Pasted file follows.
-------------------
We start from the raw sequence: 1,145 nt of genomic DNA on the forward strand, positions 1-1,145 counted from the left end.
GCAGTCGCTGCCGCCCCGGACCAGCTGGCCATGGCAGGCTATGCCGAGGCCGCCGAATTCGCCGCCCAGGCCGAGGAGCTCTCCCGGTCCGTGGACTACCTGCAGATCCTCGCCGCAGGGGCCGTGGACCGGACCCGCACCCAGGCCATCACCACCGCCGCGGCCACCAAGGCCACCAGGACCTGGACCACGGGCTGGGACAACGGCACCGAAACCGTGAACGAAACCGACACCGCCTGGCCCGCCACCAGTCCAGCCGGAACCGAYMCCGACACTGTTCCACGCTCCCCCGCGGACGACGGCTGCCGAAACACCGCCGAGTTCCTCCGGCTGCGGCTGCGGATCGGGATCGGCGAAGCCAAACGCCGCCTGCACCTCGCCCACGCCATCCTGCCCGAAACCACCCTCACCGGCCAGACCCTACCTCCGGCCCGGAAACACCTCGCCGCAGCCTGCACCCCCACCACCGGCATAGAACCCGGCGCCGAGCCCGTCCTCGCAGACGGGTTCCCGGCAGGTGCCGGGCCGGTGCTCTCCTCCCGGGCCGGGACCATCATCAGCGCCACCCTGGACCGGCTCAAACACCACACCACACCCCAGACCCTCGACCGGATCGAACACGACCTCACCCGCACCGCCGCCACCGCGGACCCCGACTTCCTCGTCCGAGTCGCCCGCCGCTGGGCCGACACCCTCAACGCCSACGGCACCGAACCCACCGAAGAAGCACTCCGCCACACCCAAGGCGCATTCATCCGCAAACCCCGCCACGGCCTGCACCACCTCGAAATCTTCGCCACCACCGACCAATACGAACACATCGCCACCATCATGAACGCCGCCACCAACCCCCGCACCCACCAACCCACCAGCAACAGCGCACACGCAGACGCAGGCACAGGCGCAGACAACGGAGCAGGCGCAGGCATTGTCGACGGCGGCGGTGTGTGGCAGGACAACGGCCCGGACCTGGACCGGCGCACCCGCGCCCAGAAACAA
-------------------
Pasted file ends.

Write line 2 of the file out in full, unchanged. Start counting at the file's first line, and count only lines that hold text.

GCAGTCGCTGCCGCCCCGGACCAGCTGGCCATGGCAGGCTATGCCGAGGCCGCCGAATTCGCCGCCCAGGCCGAGGAGCTCTCCCGGTCCGTGGACTACCTGCAGATCCTCGCCGCAGGGGCCGTGGACCGGACCCGCACCCAGGCCATCACCACCGCCGCGGCCACCAAGGCCACCAGGACCTGGACCACGGGCTGGGACAACGGCACCGAAACCGTGAACGAAACCGACACCGCCTGGCCCGCCACCAGTCCAGCCGGAACCGAYMCCGACACTGTTCCACGCTCCCCCGCGGACGACGGCTGCCGAAACACCGCCGAGTTCCTCCGGCTGCGGCTGCGGATCGGGATCGGCGAAGCCAAACGCCGCCTGCACCTCGCCCACGCCATCCTGCCCGAAACCACCCTCACCGGCCAGACCCTACCTCCGGCCCGGAAACACCTCGCCGCAGCCTGCACCCCCACCACCGGCATAGAACCCGGCGCCGAGCCCGTCCTCGCAGACGGGTTCCCGGCAGGTGCCGGGCCGGTGCTCTCCTCCCGGGCCGGGACCATCATCAGCGCCACCCTGGACCGGCTCAAACACCACACCACACCCCAGACCCTCGACCGGATCGAACACGACCTCACCCGCACCGCCGCCACCGCGGACCCCGACTTCCTCGTCCGAGTCGCCCGCCGCTGGGCCGACACCCTCAACGCCSACGGCACCGAACCCACCGAAGAAGCACTCCGCCACACCCAAGGCGCATTCATCCGCAAACCCCGCCACGGCCTGCACCACCTCGAAATCTTCGCCACCACCGACCAATACGAACACATCGCCACCATCATGAACGCCGCCACCAACCCCCGCACCCACCAACCCACCAGCAACAGCGCACACGCAGACGCAGGCACAGGCGCAGACAACGGAGCAGGCGCAGGCATTGTCGACGGCGGCGGTGTGTGGCAGGACAACGGCCCGGACCTGGACCGGCGCACCCGCGCCCAGAAACAA